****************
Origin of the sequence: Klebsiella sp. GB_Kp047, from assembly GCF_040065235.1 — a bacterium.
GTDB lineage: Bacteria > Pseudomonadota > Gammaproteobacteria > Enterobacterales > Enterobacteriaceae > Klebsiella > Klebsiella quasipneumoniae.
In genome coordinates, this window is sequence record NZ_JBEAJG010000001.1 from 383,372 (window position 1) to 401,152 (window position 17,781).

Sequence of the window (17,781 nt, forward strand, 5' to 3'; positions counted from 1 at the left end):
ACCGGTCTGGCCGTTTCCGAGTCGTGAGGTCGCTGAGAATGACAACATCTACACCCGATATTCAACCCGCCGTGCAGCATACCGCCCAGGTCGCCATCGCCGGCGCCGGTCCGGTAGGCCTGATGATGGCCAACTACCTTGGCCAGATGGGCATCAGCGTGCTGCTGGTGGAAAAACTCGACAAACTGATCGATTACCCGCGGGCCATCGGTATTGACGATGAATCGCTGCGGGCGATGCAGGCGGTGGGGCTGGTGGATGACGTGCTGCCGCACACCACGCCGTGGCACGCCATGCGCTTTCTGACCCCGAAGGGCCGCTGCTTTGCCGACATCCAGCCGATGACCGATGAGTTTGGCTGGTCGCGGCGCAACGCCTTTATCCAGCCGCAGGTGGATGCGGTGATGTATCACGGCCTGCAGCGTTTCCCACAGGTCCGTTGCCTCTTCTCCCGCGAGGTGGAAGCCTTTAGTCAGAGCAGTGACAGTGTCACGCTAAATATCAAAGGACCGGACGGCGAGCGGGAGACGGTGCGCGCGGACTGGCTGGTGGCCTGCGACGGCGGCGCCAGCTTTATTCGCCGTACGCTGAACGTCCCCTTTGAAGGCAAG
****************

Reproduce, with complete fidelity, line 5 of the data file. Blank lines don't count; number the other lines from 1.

ACCGGTCTGGCCGTTTCCGAGTCGTGAGGTCGCTGAGAATGACAACATCTACACCCGATATTCAACCCGCCGTGCAGCATACCGCCCAGGTCGCCATCGCCGGCGCCGGTCCGGTAGGCCTGATGATGGCCAACTACCTTGGCCAGATGGGCATCAGCGTGCTGCTGGTGGAAAAACTCGACAAACTGATCGATTACCCGCGGGCCATCGGTATTGACGATGAATCGCTGCGGGCGATGCAGGCGGTGGGGCTGGTGGATGACGTGCTGCCGCACACCACGCCGTGGCACGCCATGCGCTTTCTGACCCCGAAGGGCCGCTGCTTTGCCGACATCCAGCCGATGACCGATGAGTTTGGCTGGTCGCGGCGCAACGCCTTTATCCAGCCGCAGGTGGATGCGGTGATGTATCACGGCCTGCAGCGTTTCCCACAGGTCCGTTGCCTCTTCTCCCGCGAGGTGGAAGCCTTTAGTCAGAGCAGTGACAGTGTCACGCTAAATATCAAAGGACCGGACGGCGAGCGGGAGACGGTGCGCGCGGACTGGCTGGTGGCCTGCGACGGCGGCGCCAGCTTTATTCGCCGTACGCTGAACGTCCCCTTTGAAGGCAAG